Under this new reality, the expectations on the role of the CDO becomes much broader. The CDO now needs to internalize the company’s vision and express it through digital means by enabling new tools, ensuring consistent performance and accurately assessing technology trends and innovation that feeds into rapid product deployment and services.
Translating technical indicators into business metrics
Critical to that kind of customer-first digital transformation is the ability to measure how digitization efforts impact business and ultimately the bottom-line. To that end, the role of the CDO is to translate technical indicators into business metrics and how they impact revenue and company positioning.
For example, the CDO needs to monitor connectivity to provide measurable insight into how applications and online services are performing in order to understand how they’re impacting customers’ experience of what is being delivered. Another business metric is that of productivity (opens in new tab). Similar to customer experiences being reliant on digitization efforts, so too are employees dependent on always-on functionality in order to perform their jobs.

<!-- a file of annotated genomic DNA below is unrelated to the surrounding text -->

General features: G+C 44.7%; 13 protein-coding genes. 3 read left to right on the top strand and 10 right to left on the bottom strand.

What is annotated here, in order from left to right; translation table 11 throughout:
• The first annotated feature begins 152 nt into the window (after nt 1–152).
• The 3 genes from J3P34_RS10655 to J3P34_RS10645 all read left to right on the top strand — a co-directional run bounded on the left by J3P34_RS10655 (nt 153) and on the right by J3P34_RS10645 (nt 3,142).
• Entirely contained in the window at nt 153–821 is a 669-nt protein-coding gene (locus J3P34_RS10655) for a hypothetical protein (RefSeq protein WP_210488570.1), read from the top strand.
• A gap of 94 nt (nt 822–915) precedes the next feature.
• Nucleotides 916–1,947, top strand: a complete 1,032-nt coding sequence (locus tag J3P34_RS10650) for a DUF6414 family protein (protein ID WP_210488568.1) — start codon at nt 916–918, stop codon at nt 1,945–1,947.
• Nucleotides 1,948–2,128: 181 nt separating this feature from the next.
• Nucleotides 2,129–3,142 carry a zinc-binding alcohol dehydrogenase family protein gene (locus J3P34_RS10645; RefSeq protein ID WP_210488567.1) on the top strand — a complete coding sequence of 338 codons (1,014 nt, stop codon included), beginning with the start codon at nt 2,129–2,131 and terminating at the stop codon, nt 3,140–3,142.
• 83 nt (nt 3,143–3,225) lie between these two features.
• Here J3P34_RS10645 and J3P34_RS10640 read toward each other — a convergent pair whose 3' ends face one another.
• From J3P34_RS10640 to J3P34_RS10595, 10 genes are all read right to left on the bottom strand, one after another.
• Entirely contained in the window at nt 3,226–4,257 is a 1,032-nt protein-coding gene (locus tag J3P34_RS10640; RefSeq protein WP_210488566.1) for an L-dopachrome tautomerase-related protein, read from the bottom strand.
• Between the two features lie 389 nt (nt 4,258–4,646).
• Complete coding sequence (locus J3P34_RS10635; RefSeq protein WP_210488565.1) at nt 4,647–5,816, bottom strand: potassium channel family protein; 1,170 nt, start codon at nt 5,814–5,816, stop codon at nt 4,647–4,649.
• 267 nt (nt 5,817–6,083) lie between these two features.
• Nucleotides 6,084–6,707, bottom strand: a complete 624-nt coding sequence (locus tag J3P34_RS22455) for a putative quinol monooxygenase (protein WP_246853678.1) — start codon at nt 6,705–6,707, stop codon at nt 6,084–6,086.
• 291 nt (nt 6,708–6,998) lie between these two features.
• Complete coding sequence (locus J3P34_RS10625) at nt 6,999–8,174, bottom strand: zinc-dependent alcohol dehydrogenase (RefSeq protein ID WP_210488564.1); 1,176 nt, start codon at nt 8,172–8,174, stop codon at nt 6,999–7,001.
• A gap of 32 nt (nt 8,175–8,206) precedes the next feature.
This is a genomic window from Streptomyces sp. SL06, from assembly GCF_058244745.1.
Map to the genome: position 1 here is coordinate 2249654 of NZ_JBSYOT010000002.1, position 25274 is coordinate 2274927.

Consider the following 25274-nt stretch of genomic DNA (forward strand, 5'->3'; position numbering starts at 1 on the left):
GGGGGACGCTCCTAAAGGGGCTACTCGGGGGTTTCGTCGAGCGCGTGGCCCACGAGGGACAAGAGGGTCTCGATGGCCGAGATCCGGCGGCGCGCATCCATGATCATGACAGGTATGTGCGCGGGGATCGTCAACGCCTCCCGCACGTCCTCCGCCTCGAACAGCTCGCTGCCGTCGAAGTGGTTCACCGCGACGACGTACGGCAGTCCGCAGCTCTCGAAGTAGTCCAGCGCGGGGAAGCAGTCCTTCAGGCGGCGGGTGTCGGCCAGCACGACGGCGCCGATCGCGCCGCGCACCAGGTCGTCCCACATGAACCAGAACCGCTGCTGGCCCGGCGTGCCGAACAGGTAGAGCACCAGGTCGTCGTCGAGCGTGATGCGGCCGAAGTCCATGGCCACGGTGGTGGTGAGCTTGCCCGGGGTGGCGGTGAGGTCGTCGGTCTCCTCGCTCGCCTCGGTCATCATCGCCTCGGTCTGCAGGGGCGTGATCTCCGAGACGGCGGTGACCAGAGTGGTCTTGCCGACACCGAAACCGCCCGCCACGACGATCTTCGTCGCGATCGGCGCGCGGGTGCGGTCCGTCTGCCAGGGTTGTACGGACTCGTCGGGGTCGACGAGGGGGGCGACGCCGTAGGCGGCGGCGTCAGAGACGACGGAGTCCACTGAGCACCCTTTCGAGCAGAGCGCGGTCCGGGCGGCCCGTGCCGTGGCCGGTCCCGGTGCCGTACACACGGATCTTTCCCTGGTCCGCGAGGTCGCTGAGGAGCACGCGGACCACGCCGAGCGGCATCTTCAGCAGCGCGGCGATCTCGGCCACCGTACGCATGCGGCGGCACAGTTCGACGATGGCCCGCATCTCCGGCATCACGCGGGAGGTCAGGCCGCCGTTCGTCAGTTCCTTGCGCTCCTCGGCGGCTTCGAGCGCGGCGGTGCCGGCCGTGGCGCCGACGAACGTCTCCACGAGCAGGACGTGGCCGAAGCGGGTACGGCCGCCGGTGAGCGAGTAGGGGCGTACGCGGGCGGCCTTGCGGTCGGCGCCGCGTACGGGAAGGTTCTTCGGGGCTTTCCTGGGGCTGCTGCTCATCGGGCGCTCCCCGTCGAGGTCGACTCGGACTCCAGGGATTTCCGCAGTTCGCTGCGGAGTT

With the last few years’ rapid acceleration of cloud migration and widespread use of SaaS applications, businesses have come to grapple with an increased dependence on the Internet as the delivery mechanism for both customer and employee experiences. In short, digital experiences increasingly depend on a host of external services, be it cloud, SaaS or the Internet, that are beyond enterprise control.
As a means of measuring, more and more enterprises are looking to what’s called the End User Experience Score which can be conditionally aggregated to translate technical indicators such as page load time, browser errors, and response time, into a score that illustrates good or poor user experience. For the CDO, while they might not own the underlying IT infrastructure (opens in new tab) that impacts online performance, they still own the user experience.
Managing the cloud and Internet as your own digital environment